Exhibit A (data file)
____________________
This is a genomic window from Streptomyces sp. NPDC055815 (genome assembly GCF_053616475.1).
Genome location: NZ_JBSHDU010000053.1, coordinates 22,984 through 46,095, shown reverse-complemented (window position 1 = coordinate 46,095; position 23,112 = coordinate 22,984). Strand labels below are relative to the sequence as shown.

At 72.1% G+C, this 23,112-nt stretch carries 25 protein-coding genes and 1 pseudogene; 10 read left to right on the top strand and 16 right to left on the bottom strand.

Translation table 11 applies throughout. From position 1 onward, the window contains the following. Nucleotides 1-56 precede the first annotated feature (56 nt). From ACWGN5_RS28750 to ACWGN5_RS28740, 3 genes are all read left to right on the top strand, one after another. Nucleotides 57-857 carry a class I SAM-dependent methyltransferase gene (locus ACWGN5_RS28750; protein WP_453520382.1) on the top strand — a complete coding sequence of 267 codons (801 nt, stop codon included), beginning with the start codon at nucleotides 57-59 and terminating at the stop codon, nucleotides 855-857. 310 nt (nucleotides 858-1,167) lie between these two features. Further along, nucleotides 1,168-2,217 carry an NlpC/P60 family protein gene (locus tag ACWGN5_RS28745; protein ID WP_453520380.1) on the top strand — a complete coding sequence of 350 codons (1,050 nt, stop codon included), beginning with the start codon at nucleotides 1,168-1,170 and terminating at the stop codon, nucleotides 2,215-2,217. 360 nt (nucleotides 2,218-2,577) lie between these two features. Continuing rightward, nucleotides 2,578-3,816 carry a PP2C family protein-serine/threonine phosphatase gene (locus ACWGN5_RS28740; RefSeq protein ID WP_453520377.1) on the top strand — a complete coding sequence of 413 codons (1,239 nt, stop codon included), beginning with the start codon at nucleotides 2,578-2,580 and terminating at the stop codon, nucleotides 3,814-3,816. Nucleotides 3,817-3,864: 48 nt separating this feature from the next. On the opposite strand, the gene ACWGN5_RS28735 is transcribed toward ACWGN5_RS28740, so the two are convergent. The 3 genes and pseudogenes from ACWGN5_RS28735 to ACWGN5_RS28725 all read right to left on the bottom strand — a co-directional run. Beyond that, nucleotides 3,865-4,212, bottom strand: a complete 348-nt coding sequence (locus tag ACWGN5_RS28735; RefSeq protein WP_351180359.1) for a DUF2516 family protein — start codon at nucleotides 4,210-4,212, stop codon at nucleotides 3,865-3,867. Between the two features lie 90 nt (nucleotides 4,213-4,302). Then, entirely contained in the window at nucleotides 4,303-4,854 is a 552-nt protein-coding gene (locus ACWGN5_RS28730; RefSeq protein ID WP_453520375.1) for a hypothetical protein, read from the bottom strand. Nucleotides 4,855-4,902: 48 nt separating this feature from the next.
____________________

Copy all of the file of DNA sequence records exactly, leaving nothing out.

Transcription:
This is a genomic window from Streptomyces sp. NPDC055815 (genome assembly GCF_053616475.1).
Genome location: NZ_JBSHDU010000053.1, coordinates 22,984 through 46,095, shown reverse-complemented (window position 1 = coordinate 46,095; position 23,112 = coordinate 22,984). Strand labels below are relative to the sequence as shown.

At 72.1% G+C, this 23,112-nt stretch carries 25 protein-coding genes and 1 pseudogene; 10 read left to right on the top strand and 16 right to left on the bottom strand.

Translation table 11 applies throughout. From position 1 onward, the window contains the following. Nucleotides 1-56 precede the first annotated feature (56 nt). From ACWGN5_RS28750 to ACWGN5_RS28740, 3 genes are all read left to right on the top strand, one after another. Nucleotides 57-857 carry a class I SAM-dependent methyltransferase gene (locus ACWGN5_RS28750; protein WP_453520382.1) on the top strand — a complete coding sequence of 267 codons (801 nt, stop codon included), beginning with the start codon at nucleotides 57-59 and terminating at the stop codon, nucleotides 855-857. 310 nt (nucleotides 858-1,167) lie between these two features. Further along, nucleotides 1,168-2,217 carry an NlpC/P60 family protein gene (locus tag ACWGN5_RS28745; protein ID WP_453520380.1) on the top strand — a complete coding sequence of 350 codons (1,050 nt, stop codon included), beginning with the start codon at nucleotides 1,168-1,170 and terminating at the stop codon, nucleotides 2,215-2,217. 360 nt (nucleotides 2,218-2,577) lie between these two features. Continuing rightward, nucleotides 2,578-3,816 carry a PP2C family protein-serine/threonine phosphatase gene (locus ACWGN5_RS28740; RefSeq protein ID WP_453520377.1) on the top strand — a complete coding sequence of 413 codons (1,239 nt, stop codon included), beginning with the start codon at nucleotides 2,578-2,580 and terminating at the stop codon, nucleotides 3,814-3,816. Nucleotides 3,817-3,864: 48 nt separating this feature from the next. On the opposite strand, the gene ACWGN5_RS28735 is transcribed toward ACWGN5_RS28740, so the two are convergent. The 3 genes and pseudogenes from ACWGN5_RS28735 to ACWGN5_RS28725 all read right to left on the bottom strand — a co-directional run. Beyond that, nucleotides 3,865-4,212, bottom strand: a complete 348-nt coding sequence (locus tag ACWGN5_RS28735; RefSeq protein WP_351180359.1) for a DUF2516 family protein — start codon at nucleotides 4,210-4,212, stop codon at nucleotides 3,865-3,867. Between the two features lie 90 nt (nucleotides 4,213-4,302). Then, entirely contained in the window at nucleotides 4,303-4,854 is a 552-nt protein-coding gene (locus ACWGN5_RS28730; RefSeq protein ID WP_453520375.1) for a hypothetical protein, read from the bottom strand. Nucleotides 4,855-4,902: 48 nt separating this feature from the next.